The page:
After noting that the Jair Lynch Development Partners' 9-story, 95-unit apartment (middle at left) designed by WDG Architecture will be built at 2005 15th Street, NW, a reader felt the site's former life should be acknowledged.
The new Jair Lynch apartment will rise up on what is now a surface parking lot next to the 10-story, 171-unit Campbell Heights Apartment (to the right in the rendering) at 2001 15th Street, but low and behold, the parking lot wasn't always there.
In 1978, the Campbell Heights Association constructed its eponymous apartment as subsidized, unassisted, one-bedroom apartments for senior citizens aged 62 and older.
But first, the property on site had to be demolished. A grand Victorian structure stretching the entire block of 15th between U and V Street, built at the turn of the 20th century as "The Portner Flats," a high-end luxury apartment building offering 485 rooms (with baths!) and an entrance flanked by ornate Viennese-style sculptures.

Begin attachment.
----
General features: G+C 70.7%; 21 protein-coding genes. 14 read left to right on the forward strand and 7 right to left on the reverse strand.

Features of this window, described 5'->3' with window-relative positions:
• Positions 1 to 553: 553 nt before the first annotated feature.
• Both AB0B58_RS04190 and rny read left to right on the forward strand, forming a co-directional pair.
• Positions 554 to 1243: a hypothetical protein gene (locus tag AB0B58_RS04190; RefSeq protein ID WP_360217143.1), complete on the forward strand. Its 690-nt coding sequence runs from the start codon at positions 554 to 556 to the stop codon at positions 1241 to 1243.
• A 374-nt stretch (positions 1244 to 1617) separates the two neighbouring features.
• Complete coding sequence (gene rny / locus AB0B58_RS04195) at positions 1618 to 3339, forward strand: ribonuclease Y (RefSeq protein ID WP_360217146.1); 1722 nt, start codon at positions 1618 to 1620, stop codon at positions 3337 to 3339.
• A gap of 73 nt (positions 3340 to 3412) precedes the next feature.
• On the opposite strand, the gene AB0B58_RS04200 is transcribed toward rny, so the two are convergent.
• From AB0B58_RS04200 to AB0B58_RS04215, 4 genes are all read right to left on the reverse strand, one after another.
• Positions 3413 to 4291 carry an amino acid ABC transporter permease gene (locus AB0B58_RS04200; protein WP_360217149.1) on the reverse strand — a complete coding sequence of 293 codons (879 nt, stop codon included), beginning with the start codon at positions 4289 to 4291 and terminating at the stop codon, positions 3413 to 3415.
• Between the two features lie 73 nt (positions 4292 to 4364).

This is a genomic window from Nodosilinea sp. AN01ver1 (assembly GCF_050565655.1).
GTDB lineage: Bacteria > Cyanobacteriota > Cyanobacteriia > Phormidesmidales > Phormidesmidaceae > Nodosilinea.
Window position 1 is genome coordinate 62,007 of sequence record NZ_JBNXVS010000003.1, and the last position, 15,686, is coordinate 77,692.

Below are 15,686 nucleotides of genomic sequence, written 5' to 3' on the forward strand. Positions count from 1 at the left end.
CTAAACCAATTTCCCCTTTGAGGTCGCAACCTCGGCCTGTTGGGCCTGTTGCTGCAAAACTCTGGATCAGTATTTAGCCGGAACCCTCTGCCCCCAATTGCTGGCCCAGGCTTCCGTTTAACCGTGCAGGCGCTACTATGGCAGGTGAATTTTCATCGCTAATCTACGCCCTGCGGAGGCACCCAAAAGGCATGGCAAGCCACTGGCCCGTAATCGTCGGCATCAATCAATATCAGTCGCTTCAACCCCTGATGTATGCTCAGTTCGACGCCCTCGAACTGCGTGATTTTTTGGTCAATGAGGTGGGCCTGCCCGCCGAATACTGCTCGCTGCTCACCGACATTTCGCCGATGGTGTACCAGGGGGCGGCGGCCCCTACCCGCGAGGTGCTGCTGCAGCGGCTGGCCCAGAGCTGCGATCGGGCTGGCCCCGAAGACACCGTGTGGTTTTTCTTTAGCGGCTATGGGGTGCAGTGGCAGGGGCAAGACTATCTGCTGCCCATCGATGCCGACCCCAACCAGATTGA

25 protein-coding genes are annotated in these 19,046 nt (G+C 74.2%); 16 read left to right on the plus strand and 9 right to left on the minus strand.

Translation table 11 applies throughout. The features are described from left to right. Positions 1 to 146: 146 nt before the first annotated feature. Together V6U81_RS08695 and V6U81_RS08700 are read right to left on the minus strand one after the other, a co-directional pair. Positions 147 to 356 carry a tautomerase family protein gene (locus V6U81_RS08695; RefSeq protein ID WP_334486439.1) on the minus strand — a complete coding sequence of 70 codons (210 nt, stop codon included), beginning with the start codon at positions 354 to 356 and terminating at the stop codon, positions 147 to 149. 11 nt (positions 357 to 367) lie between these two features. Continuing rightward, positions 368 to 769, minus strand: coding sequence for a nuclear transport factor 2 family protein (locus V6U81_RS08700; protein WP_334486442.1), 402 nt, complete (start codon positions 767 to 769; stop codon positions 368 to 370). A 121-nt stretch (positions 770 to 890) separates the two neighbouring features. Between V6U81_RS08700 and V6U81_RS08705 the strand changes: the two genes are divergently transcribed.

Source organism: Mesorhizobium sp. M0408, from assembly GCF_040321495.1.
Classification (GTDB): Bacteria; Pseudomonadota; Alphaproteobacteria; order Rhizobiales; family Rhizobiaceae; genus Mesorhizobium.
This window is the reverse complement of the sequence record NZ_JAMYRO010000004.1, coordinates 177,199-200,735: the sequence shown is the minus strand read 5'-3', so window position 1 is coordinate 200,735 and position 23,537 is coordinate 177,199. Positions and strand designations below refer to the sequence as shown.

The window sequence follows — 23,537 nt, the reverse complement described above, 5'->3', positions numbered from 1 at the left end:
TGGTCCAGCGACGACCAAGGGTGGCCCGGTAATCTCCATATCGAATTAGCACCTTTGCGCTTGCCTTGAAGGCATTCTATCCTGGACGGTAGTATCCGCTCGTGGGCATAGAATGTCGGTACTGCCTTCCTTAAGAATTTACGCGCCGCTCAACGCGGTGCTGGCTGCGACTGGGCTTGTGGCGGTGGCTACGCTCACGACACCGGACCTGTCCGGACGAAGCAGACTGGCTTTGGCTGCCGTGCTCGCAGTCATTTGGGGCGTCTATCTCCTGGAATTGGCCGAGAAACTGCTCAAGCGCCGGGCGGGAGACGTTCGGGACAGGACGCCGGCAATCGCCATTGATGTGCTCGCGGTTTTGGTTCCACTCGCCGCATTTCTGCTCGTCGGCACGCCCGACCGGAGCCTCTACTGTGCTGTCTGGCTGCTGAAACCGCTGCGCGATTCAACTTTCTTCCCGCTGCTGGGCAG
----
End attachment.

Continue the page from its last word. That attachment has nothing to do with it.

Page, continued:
The Victorian was demolished in 1974, but it became famous first, in 1946, after it was sold by the Portner family and reopened as the Dunbar Hotel, Washington's leading elite black hotel.
In the '50s and '60s, in the lobby of the Dunbar distinguished musical greats could be found - Duke Ellington, Sammy Davis Jr., Nat King Cole, Count Basie - cooling their heels after lighting up jazz dens strung along the U Street Corridor.
"Before public accommodations were integrated in the nation’s capital, the Dunbar Hotel was the only major hotel where blacks could stay," wrote the Washington Times in 2009. However, when the District's other hotels did integrate, in the 1960s, the Dunbar fell into disrepair, was condemned, sold to the District in 1970, and razed in 1974.
The Dunbar was named after Paul Laurence Dunbar, an African American poet born in the late-19th century who died before his time, in 1906; shortly after the Portner Flats were built, but long before the razzle-dazzle heyday of the U Street District that brought with it the short-lived glory that was the Dunbar Hotel.
Washington D.C. real estate development news